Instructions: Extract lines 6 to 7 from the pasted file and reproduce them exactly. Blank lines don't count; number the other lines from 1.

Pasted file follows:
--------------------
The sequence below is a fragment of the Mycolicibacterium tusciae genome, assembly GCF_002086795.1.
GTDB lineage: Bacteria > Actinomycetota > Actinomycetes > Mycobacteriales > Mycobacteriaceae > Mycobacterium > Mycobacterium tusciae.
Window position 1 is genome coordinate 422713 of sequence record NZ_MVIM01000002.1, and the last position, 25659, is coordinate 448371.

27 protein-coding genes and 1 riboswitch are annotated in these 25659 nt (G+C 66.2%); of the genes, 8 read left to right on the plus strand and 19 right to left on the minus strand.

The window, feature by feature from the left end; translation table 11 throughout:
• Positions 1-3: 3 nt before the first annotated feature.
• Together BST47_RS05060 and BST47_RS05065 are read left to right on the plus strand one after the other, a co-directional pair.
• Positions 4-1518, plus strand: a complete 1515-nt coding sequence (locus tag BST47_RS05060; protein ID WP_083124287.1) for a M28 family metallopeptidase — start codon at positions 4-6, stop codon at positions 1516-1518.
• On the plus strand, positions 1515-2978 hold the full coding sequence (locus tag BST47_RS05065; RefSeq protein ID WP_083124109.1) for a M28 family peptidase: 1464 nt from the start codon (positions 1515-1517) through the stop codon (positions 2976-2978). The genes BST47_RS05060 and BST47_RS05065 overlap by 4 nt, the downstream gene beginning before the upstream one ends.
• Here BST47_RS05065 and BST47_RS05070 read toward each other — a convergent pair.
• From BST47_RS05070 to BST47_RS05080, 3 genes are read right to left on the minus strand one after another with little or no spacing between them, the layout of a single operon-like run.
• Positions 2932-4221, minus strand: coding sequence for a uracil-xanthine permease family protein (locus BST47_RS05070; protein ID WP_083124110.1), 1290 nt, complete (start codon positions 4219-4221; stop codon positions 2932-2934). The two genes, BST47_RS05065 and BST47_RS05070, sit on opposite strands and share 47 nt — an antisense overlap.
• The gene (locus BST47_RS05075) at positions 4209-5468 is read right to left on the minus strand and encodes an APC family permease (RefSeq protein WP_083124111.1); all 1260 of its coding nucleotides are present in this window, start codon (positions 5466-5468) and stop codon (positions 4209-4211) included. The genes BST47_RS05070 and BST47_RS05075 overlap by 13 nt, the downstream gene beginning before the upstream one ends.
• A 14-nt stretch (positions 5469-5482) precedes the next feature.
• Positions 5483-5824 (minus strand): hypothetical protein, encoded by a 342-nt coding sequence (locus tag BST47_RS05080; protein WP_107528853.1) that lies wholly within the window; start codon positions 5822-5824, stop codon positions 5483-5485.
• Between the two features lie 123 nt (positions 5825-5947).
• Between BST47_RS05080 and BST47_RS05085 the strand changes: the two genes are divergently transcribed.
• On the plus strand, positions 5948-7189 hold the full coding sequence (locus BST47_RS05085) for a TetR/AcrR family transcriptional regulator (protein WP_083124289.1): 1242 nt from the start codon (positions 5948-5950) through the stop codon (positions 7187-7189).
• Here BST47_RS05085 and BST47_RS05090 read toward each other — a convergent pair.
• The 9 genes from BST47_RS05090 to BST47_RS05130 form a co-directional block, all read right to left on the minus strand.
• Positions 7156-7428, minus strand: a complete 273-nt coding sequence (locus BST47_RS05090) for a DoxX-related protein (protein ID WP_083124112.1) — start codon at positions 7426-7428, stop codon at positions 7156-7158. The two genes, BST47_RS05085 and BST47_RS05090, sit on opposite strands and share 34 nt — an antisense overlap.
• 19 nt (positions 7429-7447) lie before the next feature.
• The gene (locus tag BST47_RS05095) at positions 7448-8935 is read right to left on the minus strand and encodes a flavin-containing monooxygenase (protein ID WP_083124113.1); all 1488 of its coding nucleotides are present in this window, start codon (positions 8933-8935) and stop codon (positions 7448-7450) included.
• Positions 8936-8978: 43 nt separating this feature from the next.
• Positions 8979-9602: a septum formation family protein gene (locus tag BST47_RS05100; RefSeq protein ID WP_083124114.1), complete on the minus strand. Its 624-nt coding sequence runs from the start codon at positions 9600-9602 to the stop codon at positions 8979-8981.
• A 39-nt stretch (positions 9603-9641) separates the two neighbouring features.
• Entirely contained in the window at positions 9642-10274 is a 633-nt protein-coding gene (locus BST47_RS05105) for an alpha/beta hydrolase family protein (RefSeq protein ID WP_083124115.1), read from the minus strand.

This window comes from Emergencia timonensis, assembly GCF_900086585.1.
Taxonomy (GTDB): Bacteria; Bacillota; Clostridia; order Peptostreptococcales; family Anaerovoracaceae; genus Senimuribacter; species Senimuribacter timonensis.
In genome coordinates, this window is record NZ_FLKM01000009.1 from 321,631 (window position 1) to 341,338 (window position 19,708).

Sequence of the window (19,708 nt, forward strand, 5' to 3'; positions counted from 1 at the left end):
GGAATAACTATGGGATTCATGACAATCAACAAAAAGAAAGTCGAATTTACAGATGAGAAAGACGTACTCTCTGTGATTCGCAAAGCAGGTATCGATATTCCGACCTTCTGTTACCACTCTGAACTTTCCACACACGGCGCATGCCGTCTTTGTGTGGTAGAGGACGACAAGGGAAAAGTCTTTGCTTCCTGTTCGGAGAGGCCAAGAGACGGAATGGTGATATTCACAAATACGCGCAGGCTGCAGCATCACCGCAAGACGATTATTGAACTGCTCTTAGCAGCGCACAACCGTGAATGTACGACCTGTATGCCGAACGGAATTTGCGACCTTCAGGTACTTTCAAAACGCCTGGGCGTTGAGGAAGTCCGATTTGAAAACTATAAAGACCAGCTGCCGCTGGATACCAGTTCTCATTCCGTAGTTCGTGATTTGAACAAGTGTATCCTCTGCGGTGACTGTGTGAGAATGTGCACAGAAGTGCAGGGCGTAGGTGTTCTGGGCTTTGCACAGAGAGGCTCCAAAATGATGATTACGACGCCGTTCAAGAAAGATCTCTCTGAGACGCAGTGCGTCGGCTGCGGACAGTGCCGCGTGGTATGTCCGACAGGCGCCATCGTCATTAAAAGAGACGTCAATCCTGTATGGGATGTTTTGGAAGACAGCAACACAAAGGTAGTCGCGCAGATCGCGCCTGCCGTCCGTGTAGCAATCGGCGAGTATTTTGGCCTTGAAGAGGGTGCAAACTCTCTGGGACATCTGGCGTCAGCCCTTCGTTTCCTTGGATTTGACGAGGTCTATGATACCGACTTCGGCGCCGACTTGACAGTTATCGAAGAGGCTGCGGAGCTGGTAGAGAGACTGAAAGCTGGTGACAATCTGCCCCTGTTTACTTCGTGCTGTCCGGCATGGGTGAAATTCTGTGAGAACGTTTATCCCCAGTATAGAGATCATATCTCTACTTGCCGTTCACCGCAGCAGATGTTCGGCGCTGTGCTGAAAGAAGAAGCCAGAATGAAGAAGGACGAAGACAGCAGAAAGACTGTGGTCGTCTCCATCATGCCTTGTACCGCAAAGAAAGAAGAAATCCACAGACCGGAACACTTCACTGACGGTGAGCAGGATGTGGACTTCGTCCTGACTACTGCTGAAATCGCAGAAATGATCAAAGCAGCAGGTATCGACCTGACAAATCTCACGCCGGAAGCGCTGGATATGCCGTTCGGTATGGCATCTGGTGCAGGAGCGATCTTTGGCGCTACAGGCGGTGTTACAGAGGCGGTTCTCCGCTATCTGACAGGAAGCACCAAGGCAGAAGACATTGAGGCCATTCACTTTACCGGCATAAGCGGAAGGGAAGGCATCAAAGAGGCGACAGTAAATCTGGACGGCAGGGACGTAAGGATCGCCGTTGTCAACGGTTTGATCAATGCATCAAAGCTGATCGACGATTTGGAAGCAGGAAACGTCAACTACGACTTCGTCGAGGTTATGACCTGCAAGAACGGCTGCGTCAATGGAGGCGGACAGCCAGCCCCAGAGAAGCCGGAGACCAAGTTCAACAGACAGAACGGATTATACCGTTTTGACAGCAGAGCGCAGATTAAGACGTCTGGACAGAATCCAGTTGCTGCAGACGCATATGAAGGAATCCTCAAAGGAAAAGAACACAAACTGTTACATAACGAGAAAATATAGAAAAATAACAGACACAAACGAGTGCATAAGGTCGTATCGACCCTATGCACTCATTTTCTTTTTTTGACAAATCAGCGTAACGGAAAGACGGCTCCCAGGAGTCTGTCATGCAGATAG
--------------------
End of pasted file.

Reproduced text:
• Positions 1-3: 3 nt before the first annotated feature.
• Together BST47_RS05060 and BST47_RS05065 are read left to right on the plus strand one after the other, a co-directional pair.